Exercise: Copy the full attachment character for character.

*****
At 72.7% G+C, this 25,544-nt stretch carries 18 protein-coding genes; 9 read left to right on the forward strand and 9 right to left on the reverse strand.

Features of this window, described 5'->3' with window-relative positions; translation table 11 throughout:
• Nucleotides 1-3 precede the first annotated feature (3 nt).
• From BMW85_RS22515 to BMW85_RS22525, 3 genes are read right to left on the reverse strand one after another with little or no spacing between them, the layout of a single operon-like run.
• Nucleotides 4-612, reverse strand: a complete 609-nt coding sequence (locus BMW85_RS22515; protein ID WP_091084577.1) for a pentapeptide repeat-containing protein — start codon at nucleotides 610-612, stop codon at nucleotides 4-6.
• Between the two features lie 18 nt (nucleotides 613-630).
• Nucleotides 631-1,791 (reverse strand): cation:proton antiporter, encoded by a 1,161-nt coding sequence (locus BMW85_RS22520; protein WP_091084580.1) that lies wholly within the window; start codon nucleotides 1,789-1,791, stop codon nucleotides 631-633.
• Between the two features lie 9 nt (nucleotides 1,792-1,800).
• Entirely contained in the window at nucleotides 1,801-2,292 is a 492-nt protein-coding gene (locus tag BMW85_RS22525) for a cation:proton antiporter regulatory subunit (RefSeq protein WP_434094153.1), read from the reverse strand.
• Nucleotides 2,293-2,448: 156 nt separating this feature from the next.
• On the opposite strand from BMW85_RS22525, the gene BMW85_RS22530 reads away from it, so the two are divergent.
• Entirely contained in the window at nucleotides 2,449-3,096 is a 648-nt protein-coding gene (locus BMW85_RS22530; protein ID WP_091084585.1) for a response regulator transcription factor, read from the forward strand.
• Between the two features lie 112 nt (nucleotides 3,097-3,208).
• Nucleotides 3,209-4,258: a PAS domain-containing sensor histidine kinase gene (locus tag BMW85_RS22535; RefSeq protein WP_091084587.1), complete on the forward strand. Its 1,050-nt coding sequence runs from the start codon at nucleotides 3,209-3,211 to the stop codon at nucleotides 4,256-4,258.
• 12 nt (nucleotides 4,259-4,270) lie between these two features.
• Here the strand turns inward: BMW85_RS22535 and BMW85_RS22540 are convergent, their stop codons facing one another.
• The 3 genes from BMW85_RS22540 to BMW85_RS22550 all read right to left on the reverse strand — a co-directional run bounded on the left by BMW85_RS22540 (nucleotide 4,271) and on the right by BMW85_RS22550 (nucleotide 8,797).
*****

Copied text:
At 72.7% G+C, this 25,544-nt stretch carries 18 protein-coding genes; 9 read left to right on the forward strand and 9 right to left on the reverse strand.

Features of this window, described 5'->3' with window-relative positions; translation table 11 throughout:
• Nucleotides 1-3 precede the first annotated feature (3 nt).
• From BMW85_RS22515 to BMW85_RS22525, 3 genes are read right to left on the reverse strand one after another with little or no spacing between them, the layout of a single operon-like run.
• Nucleotides 4-612, reverse strand: a complete 609-nt coding sequence (locus BMW85_RS22515; protein ID WP_091084577.1) for a pentapeptide repeat-containing protein — start codon at nucleotides 610-612, stop codon at nucleotides 4-6.
• Between the two features lie 18 nt (nucleotides 613-630).
• Nucleotides 631-1,791 (reverse strand): cation:proton antiporter, encoded by a 1,161-nt coding sequence (locus BMW85_RS22520; protein WP_091084580.1) that lies wholly within the window; start codon nucleotides 1,789-1,791, stop codon nucleotides 631-633.
• Between the two features lie 9 nt (nucleotides 1,792-1,800).
• Entirely contained in the window at nucleotides 1,801-2,292 is a 492-nt protein-coding gene (locus tag BMW85_RS22525) for a cation:proton antiporter regulatory subunit (RefSeq protein WP_434094153.1), read from the reverse strand.
• Nucleotides 2,293-2,448: 156 nt separating this feature from the next.
• On the opposite strand from BMW85_RS22525, the gene BMW85_RS22530 reads away from it, so the two are divergent.
• Entirely contained in the window at nucleotides 2,449-3,096 is a 648-nt protein-coding gene (locus BMW85_RS22530; protein ID WP_091084585.1) for a response regulator transcription factor, read from the forward strand.
• Between the two features lie 112 nt (nucleotides 3,097-3,208).
• Nucleotides 3,209-4,258: a PAS domain-containing sensor histidine kinase gene (locus tag BMW85_RS22535; RefSeq protein WP_091084587.1), complete on the forward strand. Its 1,050-nt coding sequence runs from the start codon at nucleotides 3,209-3,211 to the stop codon at nucleotides 4,256-4,258.
• 12 nt (nucleotides 4,259-4,270) lie between these two features.
• Here the strand turns inward: BMW85_RS22535 and BMW85_RS22540 are convergent, their stop codons facing one another.
• The 3 genes from BMW85_RS22540 to BMW85_RS22550 all read right to left on the reverse strand — a co-directional run bounded on the left by BMW85_RS22540 (nucleotide 4,271) and on the right by BMW85_RS22550 (nucleotide 8,797).